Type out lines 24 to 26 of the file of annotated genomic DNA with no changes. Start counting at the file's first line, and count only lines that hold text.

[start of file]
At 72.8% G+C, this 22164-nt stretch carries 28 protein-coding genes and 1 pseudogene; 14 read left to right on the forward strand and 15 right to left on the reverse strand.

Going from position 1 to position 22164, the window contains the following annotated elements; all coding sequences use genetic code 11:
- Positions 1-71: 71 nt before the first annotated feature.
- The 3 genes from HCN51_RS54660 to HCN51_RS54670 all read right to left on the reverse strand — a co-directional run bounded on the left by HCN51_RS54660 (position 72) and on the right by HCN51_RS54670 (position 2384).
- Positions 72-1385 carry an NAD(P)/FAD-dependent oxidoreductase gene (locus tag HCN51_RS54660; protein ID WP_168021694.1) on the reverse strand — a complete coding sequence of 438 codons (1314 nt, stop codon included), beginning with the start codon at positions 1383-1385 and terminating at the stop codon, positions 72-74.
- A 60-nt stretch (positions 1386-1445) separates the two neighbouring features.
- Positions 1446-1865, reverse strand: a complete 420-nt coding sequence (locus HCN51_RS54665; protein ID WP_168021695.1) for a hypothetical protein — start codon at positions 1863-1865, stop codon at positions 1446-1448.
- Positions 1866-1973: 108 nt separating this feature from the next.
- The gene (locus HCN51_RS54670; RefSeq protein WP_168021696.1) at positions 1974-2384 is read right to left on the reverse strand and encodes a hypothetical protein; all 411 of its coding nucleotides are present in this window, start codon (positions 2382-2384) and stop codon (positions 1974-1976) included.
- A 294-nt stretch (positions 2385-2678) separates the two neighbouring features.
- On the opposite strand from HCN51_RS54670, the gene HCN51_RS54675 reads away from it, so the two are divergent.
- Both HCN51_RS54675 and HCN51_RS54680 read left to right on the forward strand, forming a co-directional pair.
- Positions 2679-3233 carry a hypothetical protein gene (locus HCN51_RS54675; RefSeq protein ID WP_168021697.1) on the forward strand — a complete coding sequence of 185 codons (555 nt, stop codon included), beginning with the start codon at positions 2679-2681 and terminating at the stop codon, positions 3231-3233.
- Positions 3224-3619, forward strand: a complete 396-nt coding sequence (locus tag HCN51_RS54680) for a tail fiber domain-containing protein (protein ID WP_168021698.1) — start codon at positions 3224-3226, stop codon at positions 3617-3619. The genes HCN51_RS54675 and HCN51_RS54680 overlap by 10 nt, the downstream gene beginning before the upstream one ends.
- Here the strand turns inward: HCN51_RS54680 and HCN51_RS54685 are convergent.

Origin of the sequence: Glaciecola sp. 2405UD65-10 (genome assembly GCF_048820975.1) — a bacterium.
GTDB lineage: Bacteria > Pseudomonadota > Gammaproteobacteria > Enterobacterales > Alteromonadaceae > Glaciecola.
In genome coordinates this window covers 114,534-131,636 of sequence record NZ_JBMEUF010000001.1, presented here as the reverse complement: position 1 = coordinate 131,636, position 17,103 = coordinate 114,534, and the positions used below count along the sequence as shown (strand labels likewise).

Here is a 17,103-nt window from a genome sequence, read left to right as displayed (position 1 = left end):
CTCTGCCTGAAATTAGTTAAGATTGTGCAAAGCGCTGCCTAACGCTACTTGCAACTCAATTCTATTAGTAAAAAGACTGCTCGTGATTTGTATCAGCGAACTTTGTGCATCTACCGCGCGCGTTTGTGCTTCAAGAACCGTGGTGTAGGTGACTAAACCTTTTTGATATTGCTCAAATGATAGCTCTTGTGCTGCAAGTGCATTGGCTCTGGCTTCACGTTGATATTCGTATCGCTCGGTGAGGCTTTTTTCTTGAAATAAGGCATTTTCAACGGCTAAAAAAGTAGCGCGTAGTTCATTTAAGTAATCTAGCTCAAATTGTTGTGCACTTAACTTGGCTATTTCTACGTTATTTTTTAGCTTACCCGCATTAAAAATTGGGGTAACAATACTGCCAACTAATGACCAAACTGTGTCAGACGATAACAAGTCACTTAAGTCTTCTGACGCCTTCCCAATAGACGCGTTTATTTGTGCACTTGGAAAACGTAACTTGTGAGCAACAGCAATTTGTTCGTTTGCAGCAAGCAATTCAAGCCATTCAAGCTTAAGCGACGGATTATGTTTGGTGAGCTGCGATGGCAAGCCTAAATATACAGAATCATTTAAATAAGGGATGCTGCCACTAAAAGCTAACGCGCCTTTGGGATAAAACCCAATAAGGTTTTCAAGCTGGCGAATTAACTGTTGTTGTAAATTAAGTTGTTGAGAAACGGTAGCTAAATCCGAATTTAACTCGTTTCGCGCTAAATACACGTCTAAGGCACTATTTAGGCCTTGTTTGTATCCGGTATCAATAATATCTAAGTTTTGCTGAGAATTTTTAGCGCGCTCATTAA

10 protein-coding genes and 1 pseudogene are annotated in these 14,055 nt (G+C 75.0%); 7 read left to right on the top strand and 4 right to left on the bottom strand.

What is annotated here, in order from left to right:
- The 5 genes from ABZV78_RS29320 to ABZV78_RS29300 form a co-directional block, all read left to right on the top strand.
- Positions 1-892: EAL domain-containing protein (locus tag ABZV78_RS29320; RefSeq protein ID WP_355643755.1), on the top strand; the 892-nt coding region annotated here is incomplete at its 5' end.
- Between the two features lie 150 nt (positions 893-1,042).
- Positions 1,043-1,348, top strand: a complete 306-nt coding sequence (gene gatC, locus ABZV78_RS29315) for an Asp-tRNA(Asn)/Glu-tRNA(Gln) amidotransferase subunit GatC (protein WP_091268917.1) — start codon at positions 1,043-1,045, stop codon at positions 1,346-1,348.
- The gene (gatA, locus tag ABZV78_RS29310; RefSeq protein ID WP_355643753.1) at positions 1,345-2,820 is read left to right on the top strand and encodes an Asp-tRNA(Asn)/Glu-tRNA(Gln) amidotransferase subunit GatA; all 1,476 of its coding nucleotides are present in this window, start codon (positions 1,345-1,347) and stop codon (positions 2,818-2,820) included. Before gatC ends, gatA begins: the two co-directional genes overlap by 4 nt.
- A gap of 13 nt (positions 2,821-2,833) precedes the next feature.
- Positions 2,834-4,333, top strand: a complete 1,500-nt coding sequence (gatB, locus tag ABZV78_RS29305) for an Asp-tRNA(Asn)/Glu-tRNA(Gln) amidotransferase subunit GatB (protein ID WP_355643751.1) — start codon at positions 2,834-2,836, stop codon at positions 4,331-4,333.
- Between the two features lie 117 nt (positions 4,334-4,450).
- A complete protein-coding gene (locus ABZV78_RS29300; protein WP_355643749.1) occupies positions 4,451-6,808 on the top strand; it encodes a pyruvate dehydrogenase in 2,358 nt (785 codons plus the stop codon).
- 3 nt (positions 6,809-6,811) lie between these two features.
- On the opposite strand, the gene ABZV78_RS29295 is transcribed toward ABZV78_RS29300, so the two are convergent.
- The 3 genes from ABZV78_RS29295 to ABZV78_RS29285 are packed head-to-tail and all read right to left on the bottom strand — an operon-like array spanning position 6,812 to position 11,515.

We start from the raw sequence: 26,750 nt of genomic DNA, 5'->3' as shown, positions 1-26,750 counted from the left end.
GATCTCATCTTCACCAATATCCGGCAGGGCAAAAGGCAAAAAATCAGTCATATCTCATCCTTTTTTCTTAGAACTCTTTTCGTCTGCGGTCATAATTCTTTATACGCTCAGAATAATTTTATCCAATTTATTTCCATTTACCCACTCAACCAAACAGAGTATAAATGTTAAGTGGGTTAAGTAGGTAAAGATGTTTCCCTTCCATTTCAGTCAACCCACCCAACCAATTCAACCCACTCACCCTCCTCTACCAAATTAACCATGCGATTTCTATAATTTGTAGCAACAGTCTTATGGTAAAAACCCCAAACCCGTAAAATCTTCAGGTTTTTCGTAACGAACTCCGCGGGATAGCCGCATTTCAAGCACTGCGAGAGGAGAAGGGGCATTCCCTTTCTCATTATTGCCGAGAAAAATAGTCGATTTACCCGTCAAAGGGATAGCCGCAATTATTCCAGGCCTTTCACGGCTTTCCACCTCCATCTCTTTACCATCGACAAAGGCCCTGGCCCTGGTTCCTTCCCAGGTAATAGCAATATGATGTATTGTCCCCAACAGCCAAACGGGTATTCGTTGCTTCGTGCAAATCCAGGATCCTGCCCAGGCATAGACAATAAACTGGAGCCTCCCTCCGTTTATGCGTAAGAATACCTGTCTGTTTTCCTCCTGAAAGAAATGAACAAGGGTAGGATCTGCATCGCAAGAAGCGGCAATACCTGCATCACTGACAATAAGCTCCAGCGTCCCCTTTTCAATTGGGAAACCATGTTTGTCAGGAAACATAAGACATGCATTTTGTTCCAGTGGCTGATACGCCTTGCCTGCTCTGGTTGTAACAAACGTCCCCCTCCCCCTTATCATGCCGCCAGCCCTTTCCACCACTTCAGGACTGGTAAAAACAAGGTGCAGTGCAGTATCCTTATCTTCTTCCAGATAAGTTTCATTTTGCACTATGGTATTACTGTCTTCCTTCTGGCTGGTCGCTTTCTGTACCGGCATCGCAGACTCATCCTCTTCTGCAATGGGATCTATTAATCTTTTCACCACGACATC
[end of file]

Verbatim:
- Positions 1-892: EAL domain-containing protein (locus tag ABZV78_RS29320; RefSeq protein ID WP_355643755.1), on the top strand; the 892-nt coding region annotated here is incomplete at its 5' end.
- Between the two features lie 150 nt (positions 893-1,042).
- Positions 1,043-1,348, top strand: a complete 306-nt coding sequence (gene gatC, locus ABZV78_RS29315) for an Asp-tRNA(Asn)/Glu-tRNA(Gln) amidotransferase subunit GatC (protein WP_091268917.1) — start codon at positions 1,043-1,045, stop codon at positions 1,346-1,348.